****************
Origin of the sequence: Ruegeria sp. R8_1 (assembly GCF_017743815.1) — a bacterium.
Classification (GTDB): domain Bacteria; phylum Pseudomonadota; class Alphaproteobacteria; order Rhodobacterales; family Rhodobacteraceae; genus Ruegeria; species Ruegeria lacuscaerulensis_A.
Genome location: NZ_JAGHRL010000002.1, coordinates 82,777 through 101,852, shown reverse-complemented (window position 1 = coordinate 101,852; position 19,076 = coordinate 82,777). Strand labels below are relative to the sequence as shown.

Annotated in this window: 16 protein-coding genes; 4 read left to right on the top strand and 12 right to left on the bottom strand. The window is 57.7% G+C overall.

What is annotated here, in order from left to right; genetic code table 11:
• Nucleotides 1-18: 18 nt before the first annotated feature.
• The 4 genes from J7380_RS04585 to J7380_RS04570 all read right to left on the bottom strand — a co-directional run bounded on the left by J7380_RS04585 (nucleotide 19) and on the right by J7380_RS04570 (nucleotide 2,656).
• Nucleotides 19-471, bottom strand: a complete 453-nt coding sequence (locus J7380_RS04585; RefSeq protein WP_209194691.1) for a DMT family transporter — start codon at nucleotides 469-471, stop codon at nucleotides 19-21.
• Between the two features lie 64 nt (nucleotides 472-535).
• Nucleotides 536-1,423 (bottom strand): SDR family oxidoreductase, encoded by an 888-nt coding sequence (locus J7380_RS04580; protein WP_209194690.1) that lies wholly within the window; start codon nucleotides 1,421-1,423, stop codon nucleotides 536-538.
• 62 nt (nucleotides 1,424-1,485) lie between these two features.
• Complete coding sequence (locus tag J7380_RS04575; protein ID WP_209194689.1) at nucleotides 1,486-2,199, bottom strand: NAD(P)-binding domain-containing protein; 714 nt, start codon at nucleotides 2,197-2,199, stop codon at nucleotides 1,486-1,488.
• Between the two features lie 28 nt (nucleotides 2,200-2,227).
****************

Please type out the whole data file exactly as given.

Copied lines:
Origin of the sequence: Ruegeria sp. R8_1 (assembly GCF_017743815.1) — a bacterium.
Classification (GTDB): domain Bacteria; phylum Pseudomonadota; class Alphaproteobacteria; order Rhodobacterales; family Rhodobacteraceae; genus Ruegeria; species Ruegeria lacuscaerulensis_A.
Genome location: NZ_JAGHRL010000002.1, coordinates 82,777 through 101,852, shown reverse-complemented (window position 1 = coordinate 101,852; position 19,076 = coordinate 82,777). Strand labels below are relative to the sequence as shown.

Annotated in this window: 16 protein-coding genes; 4 read left to right on the top strand and 12 right to left on the bottom strand. The window is 57.7% G+C overall.

What is annotated here, in order from left to right; genetic code table 11:
• Nucleotides 1-18: 18 nt before the first annotated feature.
• The 4 genes from J7380_RS04585 to J7380_RS04570 all read right to left on the bottom strand — a co-directional run bounded on the left by J7380_RS04585 (nucleotide 19) and on the right by J7380_RS04570 (nucleotide 2,656).
• Nucleotides 19-471, bottom strand: a complete 453-nt coding sequence (locus J7380_RS04585; RefSeq protein WP_209194691.1) for a DMT family transporter — start codon at nucleotides 469-471, stop codon at nucleotides 19-21.
• Between the two features lie 64 nt (nucleotides 472-535).
• Nucleotides 536-1,423 (bottom strand): SDR family oxidoreductase, encoded by an 888-nt coding sequence (locus J7380_RS04580; protein WP_209194690.1) that lies wholly within the window; start codon nucleotides 1,421-1,423, stop codon nucleotides 536-538.
• 62 nt (nucleotides 1,424-1,485) lie between these two features.
• Complete coding sequence (locus tag J7380_RS04575; protein ID WP_209194689.1) at nucleotides 1,486-2,199, bottom strand: NAD(P)-binding domain-containing protein; 714 nt, start codon at nucleotides 2,197-2,199, stop codon at nucleotides 1,486-1,488.
• Between the two features lie 28 nt (nucleotides 2,200-2,227).